There can be disagreements among different people regarding the manner in which the government and police may have handled the incident and there is no bar on sharing ones concerns or views on the same since it will be a healthy criticism. But if the leadership of opposition parties, social activists and others overlook the real incident deliberately and pass it off as just dissent or freedom of speech on one hand but continue to discuss the actions of the goons at Patiala House courts till eternity, then it is certainly a matter of serious concern for the nation. There is no way that one can condone the unruly behaviour of the officers of law (lawyers) or the BJP MLA in Patiala House courts.
Without a doubt the individuals concerned have to be dealt with in a suitable manner. The Delhi police too needs to be taken to task for its failure in this regard. But making the Patiala House fracas as the only issue or the main issue at the expense of the actual anti-national event that took place at JNU is something beyond comprehension. In doing so, the opposition and parts of media have not only failed to put the entire episode in its correct perspective but also emboldened the perpetuators of the anti-national activities. This certainly does not bode well for the nation.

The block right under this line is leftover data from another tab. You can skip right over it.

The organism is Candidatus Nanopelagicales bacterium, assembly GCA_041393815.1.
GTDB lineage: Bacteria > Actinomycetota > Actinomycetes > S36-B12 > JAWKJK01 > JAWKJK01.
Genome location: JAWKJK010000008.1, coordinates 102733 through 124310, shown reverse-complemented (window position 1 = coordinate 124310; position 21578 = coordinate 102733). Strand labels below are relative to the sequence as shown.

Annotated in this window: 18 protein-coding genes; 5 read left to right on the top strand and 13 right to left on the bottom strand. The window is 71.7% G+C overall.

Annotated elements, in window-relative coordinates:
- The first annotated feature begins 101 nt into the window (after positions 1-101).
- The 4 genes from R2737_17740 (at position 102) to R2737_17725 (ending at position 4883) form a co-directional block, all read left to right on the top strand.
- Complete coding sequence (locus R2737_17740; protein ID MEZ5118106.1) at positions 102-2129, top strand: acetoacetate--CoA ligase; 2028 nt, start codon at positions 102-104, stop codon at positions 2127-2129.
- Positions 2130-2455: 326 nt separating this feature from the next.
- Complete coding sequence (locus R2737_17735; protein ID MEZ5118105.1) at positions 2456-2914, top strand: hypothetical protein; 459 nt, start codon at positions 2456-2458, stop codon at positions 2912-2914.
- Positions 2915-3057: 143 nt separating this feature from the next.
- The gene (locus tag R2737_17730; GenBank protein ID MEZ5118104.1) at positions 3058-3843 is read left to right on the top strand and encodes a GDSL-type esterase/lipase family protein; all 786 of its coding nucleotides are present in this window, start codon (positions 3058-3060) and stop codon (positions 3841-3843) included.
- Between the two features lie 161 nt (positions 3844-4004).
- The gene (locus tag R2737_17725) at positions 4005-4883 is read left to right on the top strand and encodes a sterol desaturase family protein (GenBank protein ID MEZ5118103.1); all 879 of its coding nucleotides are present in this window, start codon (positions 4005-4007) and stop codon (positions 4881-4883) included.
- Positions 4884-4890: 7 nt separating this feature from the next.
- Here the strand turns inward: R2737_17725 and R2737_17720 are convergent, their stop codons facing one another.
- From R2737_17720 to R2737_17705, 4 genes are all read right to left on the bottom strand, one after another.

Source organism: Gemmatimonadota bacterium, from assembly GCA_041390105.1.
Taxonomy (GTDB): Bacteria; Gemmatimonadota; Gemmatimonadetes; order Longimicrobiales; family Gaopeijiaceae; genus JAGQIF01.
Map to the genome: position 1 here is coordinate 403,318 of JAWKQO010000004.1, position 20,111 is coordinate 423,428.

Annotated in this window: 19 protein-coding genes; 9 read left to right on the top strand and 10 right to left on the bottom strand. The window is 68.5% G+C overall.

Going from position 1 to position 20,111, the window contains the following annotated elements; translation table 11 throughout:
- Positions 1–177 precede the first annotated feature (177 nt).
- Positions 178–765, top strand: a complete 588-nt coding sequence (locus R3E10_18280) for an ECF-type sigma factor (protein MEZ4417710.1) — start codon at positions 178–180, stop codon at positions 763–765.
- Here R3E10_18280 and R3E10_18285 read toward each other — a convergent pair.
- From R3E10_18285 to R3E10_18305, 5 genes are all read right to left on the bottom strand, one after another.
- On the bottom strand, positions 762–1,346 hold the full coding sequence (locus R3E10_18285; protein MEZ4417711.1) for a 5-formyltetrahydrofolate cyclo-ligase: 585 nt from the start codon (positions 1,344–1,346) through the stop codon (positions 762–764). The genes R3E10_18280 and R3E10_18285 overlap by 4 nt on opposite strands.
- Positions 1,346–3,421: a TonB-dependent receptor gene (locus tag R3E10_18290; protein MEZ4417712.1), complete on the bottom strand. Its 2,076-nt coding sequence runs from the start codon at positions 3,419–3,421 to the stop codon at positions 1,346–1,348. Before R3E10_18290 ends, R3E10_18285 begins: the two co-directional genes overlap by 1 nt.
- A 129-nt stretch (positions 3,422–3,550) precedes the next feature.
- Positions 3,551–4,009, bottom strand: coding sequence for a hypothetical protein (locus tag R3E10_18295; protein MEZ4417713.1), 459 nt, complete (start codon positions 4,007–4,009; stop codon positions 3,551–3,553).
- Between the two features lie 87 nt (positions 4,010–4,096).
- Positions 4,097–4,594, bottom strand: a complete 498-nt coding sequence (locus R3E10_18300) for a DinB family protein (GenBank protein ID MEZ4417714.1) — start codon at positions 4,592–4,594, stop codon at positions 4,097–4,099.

Saroj Chadha, an engineering professional, is a successful entrepreneur. Having retired from the Indian Army after having served for over 23 years, he has also been a consultant for leading Indian and Multinational electrical companies. He lives in New Delhi.
Did I read today that Winston Churchill said, “Nationalism is the last refuge of the scoundrel”? In our case it seems to be the ‘first refuge’!
A battery of eminent citizens of India who are not ‘anti-national’ even from a RSS standpoint, along with the-not-only-for-profit media, have voiced worry at the Government’s paranoid reaction to the JNU episode. What is intriguing is that not one BJP stalwart like LK Advani, Arun Shourie, Yashwant Sinha or any other have dared to voice even partial agreement with these writers and legal luminaries, leave alone full agreement with them? Are they afraid of being charged with sedition?
Maybe in these times “Silence is Golden” is the best rule to follow?
A well written impartial aricle which is rare now a days